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‘Taxes Are Us’ is a small Tax Preparation Business located in Milton Delaware. The office primarily supports the population of Sussex County; however, the tax preparers are versatile and in addition to Federal tax support, offer tax support for the states of Maryland, Virginia, Pennsylvania, as well as Delaware. The office currently has over 600 customers. Taxes Are Us’ has been operating since 2008, and has three full-time employees and the owner working in the office. In 2008 when the office opened, five Dell computers were purchased.

One of the Dell computers was purchased with a larger disk drive; that would serve as a central (back-up) depository for all tax prepared documents, for the entire office. The tax preparation software loaded on the computers is specialized software, but was purchased ‘commercial off the shelf’. Although tax season starts in January and runs to mid-April, the employees work 12 months per year, much of that time, studying the changes in federal and state(s) tax law. Benefits and Disadvantages The system works well; it was designed for small offices, and meets our requirements.

The only negative impact is updating the software. The employees are all tax preparers, there is no IT staff. Our newest hire, also doubles as office administrator. She usually is involved with uploading the changes and updates to the computers. But because this is not her area of expertise, the process is often time-consuming, and mistakes are made. Holism vs. Reductionism The developers of the software may have considered holism in the development process, but as a result of so many annual changes, I find it hard to agree.

From the office perspective, there was little consideration. The owner reviewed the software capabilities on a website, and chose to purchase it immediately. System Development Life Cycle Implementation Method Employed by Organization. We worked closely with the vendor and every time she finished a piece of the system, we tested it and when everyone was satisfied, she moved on to the next component. This process seemed to work well, because we were all involved and the entire staff became trained during each testing phase.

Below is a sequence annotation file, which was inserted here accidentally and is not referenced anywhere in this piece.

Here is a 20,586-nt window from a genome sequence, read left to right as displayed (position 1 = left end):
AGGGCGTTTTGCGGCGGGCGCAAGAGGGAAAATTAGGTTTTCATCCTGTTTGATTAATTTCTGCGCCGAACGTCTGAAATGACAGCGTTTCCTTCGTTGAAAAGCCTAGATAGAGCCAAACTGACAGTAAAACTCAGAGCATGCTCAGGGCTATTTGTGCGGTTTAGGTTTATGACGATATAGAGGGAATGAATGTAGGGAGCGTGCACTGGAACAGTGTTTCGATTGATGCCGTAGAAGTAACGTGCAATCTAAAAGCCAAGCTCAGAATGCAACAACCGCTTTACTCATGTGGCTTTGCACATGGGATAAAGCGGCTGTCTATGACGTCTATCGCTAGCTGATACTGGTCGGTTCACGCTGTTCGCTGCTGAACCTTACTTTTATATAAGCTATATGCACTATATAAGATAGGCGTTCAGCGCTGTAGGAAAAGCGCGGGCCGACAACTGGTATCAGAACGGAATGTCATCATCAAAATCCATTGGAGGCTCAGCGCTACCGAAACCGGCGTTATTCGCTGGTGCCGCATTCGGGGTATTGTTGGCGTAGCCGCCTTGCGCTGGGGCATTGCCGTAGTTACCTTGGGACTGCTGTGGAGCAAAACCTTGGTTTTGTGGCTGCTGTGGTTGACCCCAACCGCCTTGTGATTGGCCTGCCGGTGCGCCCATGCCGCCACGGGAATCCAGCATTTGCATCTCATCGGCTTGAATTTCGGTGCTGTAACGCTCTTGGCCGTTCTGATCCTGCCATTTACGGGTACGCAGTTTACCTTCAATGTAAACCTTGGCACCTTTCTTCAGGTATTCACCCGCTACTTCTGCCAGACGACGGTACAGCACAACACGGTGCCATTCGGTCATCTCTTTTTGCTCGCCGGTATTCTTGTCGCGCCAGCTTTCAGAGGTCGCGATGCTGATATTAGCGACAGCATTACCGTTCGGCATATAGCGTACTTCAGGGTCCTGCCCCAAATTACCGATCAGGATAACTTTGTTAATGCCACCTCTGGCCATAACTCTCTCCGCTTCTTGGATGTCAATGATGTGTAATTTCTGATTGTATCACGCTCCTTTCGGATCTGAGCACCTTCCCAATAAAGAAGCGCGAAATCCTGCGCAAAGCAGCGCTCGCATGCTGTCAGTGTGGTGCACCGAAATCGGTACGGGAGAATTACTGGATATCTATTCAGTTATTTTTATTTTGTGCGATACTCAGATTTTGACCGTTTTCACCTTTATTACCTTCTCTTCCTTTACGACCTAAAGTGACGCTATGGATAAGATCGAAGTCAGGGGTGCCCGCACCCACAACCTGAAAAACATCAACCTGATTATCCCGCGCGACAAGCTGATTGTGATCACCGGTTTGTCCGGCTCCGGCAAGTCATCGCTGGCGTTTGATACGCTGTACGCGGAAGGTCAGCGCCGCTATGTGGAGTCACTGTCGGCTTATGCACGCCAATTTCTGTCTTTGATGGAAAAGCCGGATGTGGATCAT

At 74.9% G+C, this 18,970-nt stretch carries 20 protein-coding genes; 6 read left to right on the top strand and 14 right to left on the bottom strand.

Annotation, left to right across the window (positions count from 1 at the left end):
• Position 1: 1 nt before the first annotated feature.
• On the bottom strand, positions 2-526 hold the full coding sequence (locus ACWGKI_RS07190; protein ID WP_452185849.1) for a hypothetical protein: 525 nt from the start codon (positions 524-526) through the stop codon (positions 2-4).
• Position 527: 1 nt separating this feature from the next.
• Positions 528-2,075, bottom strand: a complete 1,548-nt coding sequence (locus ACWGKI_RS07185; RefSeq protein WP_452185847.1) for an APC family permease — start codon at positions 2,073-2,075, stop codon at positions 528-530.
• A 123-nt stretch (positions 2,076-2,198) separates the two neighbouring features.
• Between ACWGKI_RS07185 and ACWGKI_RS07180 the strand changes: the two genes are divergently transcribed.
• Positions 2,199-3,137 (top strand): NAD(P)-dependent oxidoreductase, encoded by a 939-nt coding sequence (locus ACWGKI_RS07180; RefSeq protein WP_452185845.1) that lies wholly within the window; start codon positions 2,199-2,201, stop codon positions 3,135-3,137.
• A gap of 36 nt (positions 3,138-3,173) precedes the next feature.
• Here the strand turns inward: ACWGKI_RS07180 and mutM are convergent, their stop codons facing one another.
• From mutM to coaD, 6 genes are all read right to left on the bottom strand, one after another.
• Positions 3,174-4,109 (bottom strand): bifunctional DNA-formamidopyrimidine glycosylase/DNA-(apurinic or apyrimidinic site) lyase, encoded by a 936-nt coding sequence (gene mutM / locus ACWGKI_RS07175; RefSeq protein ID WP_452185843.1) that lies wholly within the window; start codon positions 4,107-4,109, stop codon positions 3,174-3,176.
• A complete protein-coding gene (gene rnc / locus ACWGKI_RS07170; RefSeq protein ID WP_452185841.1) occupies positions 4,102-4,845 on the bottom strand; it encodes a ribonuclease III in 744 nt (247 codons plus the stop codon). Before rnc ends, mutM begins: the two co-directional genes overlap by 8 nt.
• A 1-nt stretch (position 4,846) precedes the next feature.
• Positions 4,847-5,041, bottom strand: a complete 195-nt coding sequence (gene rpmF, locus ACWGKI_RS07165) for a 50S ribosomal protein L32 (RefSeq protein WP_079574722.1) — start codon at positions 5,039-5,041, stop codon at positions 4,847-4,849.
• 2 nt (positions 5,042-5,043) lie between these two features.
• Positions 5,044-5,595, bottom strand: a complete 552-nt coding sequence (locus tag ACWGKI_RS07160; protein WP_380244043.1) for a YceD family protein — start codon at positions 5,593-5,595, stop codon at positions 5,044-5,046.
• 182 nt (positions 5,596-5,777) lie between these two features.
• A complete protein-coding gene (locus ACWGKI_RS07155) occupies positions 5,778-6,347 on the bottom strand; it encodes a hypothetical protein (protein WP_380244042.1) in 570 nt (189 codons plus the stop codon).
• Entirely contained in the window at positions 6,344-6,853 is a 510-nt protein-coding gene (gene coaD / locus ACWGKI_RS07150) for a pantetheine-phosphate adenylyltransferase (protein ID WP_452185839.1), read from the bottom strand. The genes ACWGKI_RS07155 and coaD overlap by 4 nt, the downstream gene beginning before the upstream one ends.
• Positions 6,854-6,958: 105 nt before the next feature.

Planning: There was not a lot of planning that took place. Once the owner decided on the size of the operation (number of employees), and location for the office…the rest was history. Analysis: No analysis of business requirement occurred; the decision to buy was quickly made after the owners viewed the software demonstration. The software was pre-developed- off the shelf (OTS), there was no consideration other than OTS. Design: The network is simple and meets the business needs. The design was configured by the vendor.

Development: There was not a lot of work required from the development perspective; there were a few screens that had to be configured specifically to align different tax requirement and we work in conjunction with the vendor in developing the screens. Testing: The hardware vendor installed and tested all the new computers and network. Once the hardware was operating, we worked directly with the software vendor in developing and testing all the modifications we needed. This phase as well as the Development phase served as a training session because of our direct involvement with each function of the new system.

Implementation: As mentioned in the last two phases, we (the office staff) had a great deal of input to the development, testing and implementation of the system. Each modification and function was phased in separately until the system was complete. Maintenance: There is a contract with the vendor to accomplish routine maintenance and to respond with other system problems. Data Management – Data-back-up/Disaster Recover: Our data is backed up daily onto a separate drive. Once a month a full back-up is completed and that data is keep off site. There is a dedicated Disaster Recovery Plan, because the data we store is sensitive and critical.

If a client is audited, we need to have the their tax information immediately available to support the audit. Additionally, we plan on recurring business, and comparing tax figures from the past year to the present is helpful in the analysis. Impact of Implementation The system was developed as the office was opened. There was a significant impact, but nothing to compare to. Administrative procedures – human and process changes: We meet monthly in a staff meeting to discuss changes to the tax law, which often means changes to the system. There are not a lot of processes or procedures required in our office.

Because we do have some down-time we often use the internet access for personal use. This is approved by the owned. Changes in organization policies: This was a new system. Training requirements: Training was accomplished in-house as the system was developed, tested, and implemented. The process was a great way to familiarize the employees with all the attributes of the system. Additional creative information can be added to fill gaps, however if you add additional information you should use the fictional name (S. Smith, Personal Communications, include Date).

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